“I realized that the reason for that variation could be three things. It could be a difference in reporting, where different agents, different growers, are reporting different diseases, and we’re not really sure about consistency,” Ahumada said at the field day.
“Another thing is management. There are different varieties, and with those different varieties comes different levels of resistance. And there are also other chemistries coming out every year, and with those different chemistries, you’re also getting either better or not so much control on those diseases. The third is environment. The environment here is incredibly unpredictable,” she said.
Ahumada said her major responsibility as an Extension plant pathologist is to keep an open channel of communication with farmers and Extension agents and making sure that if there is disease in the field, she knows about it and then she can work together with the farmers and agents to address those diseases.
“With management, it can also vary from year to year. And we have different tools coming in, and my responsibility is to be able to see where the science is, what has been done, what we can learn from that and be able to provide that information to growers so that we can get a higher yield and so that we can lower costs,” Ahumada said.
Ahumada said since 2022, there have been more concerns about two emerging diseases in North Carolina, areolate mildew or downy mildew and target spot. She noted that both diseases are more common in cotton in Georgia and Arkansas, but both diseases have been recorded in North Carolina cotton.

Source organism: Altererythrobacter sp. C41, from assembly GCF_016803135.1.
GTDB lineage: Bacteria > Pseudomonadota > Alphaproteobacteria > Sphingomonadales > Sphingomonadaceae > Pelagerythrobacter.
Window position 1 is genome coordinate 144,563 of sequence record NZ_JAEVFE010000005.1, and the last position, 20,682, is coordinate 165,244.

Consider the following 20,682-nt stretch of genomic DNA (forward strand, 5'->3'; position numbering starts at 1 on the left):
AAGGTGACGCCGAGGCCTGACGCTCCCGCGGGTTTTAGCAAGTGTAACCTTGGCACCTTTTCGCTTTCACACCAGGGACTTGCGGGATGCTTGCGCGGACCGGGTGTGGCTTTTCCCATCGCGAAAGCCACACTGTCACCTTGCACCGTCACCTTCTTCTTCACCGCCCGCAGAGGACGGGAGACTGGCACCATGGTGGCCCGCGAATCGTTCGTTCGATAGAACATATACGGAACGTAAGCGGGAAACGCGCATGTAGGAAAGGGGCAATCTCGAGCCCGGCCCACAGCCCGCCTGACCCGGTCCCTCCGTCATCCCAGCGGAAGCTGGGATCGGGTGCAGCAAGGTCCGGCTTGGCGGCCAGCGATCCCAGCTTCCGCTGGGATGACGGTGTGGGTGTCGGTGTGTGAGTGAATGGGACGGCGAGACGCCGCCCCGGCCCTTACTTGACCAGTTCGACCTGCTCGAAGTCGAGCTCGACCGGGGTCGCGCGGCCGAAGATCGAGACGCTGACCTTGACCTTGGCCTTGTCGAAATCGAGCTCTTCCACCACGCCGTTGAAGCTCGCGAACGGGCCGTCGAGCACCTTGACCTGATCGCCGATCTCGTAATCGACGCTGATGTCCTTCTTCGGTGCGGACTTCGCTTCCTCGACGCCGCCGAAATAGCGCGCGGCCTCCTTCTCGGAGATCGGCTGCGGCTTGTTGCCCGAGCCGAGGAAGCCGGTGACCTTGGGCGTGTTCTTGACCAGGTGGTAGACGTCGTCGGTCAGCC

Ahumada said she is working on a new study examining possible fungicide programs and management strategies for both diseases in case they become more of a problem in North Carolina, thanks to a grant from the North Carolina Cotton Producers Association.,
“The impact of those different diseases has pretty much remained the same throughout the past few decades. But my goal is to bring that impact down so that we can change it. My approach is an integrated pest management approach. What that is, is having an approach to management that integrates different categories, like cultural practices, like physical removal, chemical controls, and biological controls, and resistant varieties,” Ahumada said.